Jun. 28, 2010— -- When considering the challenges of raising two girls, changing diapers while on chemotherapy was not one that Morgan Alloway anticipated.
At age 27, Alloway, of Cincinnati, Ohio, was diagnosed with stage IV lung cancer. Her youngest was only a year old at the time.
"It was very hard because I was so tired from the surgery, and I was on [chemotherapy pills]. And it turns out I had the cancer when I was pregnant with my second child, which was scary -- you wonder what effect that has," Alloway says.
Alloway is not alone. Though cancer is often thought of as a disease usually that strikes later in life, new research shows that 18 percent of newly diagnosed cancer patients are parents to one or more minor children. Of these patients, nearly a third of them are caring for children under the age of six.
This means that 2.85 million children in the United States are living with a parent who is battling or has survived cancer.
"That's not consistent with many people's view of cancer – [they] think of it as a disease of older adults, who aren't having these parenting challenges at the same time," says the lead author on the study, Kathryn Weaver of Wake Forest University Baptist Medical Center.
This research fills a longtime gap in the cancer literature, offering the first ever population-wide estimate of how many cancer survivors must also handle the challenges of raising children.
To get the estimated number of cancer patients with kids, Weaver and colleagues analyzed recent data on cancer survivors from the U.S. National Health Interview Survey.
Armed with these statistics, researchers hope to alert health professionals that patients with young children might need extra support.
"We really wanted to bring attention to this unique group of survivors and families who may be experiencing even greater challenges because of their family situation," Weaver says.
Parenting and Cancer
The Noble family has especial insight into the hardships of coping with cancer while raising a family – both mother and father have had cancer.
In 2006 Catherine Noble was diagnosed with breast cancer. At the time she had a 2-year-old, a 6-year-old, and an 8-year-old.
"I thought raising children was pretty challenging, but [at the time] I thought, 'Now you're telling me I have to fight for my life?'" she says.
One of the hardest parts for Noble was the Catch-22 of being a parent who's trying to get well.
"In order for me to be a good mom I have to fight this other battle, but that battle will get in the way of me being able to do the things I need to be a good mom. After my mastectomy I couldn't pick up my two-year-old or even carry her."
Noble is now in remission, but in February, her husband Ian was diagnosed with stage IV lung cancer, for which he is currently being treated.
"Now that their dad is going through treatment, we talk about how he might be grumpy and he'll need to sleep a lot more than they're used to. In some ways, me having cancer [allowed] the kids to see that you can get through it and survive. Your hair grows back, you get back to your old self," she says.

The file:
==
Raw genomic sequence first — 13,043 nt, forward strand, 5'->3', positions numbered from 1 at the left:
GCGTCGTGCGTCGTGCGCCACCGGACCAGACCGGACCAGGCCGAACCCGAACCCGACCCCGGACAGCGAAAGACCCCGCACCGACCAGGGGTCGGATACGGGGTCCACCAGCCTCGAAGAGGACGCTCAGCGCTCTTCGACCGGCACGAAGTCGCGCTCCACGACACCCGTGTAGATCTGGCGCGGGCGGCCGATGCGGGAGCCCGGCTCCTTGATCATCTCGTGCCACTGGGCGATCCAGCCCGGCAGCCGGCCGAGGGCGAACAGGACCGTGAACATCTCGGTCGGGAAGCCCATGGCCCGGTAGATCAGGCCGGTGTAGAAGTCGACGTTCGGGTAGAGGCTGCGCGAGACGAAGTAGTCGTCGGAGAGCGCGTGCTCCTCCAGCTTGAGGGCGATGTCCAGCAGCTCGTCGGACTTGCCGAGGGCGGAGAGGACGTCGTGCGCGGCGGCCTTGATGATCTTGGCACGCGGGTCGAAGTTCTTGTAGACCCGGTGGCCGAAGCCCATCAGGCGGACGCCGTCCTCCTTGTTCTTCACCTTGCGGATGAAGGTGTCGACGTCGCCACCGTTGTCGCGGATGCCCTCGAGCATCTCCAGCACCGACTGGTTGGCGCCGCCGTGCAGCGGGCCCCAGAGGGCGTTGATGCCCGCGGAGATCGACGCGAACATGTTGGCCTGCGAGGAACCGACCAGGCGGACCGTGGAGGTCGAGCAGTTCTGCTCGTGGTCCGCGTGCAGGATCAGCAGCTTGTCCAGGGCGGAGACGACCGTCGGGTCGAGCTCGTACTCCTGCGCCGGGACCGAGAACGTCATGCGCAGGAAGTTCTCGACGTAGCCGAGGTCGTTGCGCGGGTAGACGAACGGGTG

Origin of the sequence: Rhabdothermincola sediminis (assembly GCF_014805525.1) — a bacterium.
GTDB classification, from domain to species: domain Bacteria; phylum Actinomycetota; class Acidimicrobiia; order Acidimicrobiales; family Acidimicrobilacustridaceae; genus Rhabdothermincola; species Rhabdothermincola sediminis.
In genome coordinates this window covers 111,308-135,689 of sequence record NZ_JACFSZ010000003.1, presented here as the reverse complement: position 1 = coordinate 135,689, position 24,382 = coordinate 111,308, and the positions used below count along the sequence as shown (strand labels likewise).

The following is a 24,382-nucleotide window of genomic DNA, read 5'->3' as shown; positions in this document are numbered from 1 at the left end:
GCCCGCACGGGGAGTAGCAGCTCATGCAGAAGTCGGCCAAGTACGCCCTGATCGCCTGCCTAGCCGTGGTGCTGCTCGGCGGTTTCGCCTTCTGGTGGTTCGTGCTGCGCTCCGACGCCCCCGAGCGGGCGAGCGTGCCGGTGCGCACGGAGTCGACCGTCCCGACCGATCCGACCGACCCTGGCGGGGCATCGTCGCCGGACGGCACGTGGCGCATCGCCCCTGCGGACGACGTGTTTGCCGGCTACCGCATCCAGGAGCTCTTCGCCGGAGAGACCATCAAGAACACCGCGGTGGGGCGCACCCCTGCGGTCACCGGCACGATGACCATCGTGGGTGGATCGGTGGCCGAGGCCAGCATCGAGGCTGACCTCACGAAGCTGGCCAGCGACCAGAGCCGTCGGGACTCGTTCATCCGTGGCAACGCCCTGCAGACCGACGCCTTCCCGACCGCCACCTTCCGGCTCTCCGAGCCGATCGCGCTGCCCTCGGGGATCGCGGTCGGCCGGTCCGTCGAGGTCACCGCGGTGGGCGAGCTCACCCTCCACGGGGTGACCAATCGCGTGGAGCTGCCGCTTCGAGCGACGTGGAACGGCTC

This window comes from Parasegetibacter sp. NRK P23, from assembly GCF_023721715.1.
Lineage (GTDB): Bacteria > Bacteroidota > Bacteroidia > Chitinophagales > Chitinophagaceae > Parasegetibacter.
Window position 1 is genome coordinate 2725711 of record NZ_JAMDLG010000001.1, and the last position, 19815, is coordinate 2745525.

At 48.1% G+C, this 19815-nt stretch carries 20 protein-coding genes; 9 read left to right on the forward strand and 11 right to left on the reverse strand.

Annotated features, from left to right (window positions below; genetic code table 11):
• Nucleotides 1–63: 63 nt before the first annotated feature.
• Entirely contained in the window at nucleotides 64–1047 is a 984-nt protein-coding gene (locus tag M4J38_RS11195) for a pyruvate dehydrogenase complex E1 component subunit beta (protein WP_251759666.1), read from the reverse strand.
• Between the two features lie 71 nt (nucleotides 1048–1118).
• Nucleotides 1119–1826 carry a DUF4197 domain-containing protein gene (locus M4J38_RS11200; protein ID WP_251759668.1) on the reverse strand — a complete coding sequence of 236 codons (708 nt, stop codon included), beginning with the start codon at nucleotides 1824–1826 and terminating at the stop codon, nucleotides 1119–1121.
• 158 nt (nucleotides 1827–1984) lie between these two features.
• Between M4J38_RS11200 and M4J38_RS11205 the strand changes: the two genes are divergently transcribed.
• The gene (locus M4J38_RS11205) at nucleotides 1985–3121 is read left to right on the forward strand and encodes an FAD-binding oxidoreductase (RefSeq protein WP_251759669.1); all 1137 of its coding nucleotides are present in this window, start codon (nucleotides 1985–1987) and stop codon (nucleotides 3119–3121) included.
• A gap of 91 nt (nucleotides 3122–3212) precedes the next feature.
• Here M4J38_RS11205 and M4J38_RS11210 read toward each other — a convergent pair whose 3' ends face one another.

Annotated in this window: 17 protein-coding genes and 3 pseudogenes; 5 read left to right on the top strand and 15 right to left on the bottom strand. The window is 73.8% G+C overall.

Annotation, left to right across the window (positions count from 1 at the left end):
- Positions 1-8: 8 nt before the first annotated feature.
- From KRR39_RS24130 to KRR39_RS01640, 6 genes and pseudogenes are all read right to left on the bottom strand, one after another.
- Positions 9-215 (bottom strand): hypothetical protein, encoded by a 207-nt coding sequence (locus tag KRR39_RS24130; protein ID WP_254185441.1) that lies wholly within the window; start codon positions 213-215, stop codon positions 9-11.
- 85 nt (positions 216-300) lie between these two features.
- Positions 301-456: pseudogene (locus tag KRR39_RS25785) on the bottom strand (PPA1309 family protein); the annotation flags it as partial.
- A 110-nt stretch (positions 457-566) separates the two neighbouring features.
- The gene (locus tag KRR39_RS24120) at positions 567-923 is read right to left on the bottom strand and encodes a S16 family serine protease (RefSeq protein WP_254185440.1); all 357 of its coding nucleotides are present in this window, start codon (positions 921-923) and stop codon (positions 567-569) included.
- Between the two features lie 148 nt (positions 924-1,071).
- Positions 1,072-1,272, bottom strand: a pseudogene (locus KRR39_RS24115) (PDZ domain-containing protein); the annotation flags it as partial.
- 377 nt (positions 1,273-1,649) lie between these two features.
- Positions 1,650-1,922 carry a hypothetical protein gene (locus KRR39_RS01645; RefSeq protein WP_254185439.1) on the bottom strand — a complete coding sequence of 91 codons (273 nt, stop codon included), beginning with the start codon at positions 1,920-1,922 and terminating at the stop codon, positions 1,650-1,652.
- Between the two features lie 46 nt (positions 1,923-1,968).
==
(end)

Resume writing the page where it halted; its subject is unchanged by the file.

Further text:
The Strain of Cancer on a Child
Researchers estimated that 562,000 children are living with a parent who is in the early -- and most intense -- phases of cancer treatment.
"Cancer can be a very stressful experience for children in the household," Weaver says, and often, the parent might not even know the extent of the strain that is put on the child. Past research has found that kids often don't speak up and say that they're struggling, trying not to overload or worry their parents, she says.
Even after loved ones go into remission, the fears about cancer can stay with a child.
"My oldest daughter has had the family to talk to about [my cancer throughout the process], but even now she still has questions. She asked me the other day if she was going to get cancer now -- that was really hard for me," Alloway says.
Parents With Cancer: an Underappreciated Struggle
Support groups can be a place for kids to express their feelings about their parents' cancer without fearing that they will burden their families. But while the online community has a thriving support system, there aren't that many in-the-flesh support groups.
"Support groups aren't that easy to find," Alloway says. "I wanted my daughter, my husband, and myself in one, but I didn't find any for people our age in our area."
Having extended family members, friends, and neighbors around to help out with their kids was essential in coping through the treatment stage, say Noble and Alloway.
Currently there are no standards of care guiding oncologists on how to help cancer patients with young children, says Dr. Nathan Pennel, Alloway's doctor and assistant professor of medicine at the Cleveland Clinic.
"There's a saying among oncologists that families get cancer, not just patients. That's especially true with younger patients who have children," he says. "There should be some kind of formal plan, so that doctors know how to advise patients on how to cope with treatment while raising their kids."
"Because cancer is thought of as something that happens to the elderly, this is an underappreciated issue."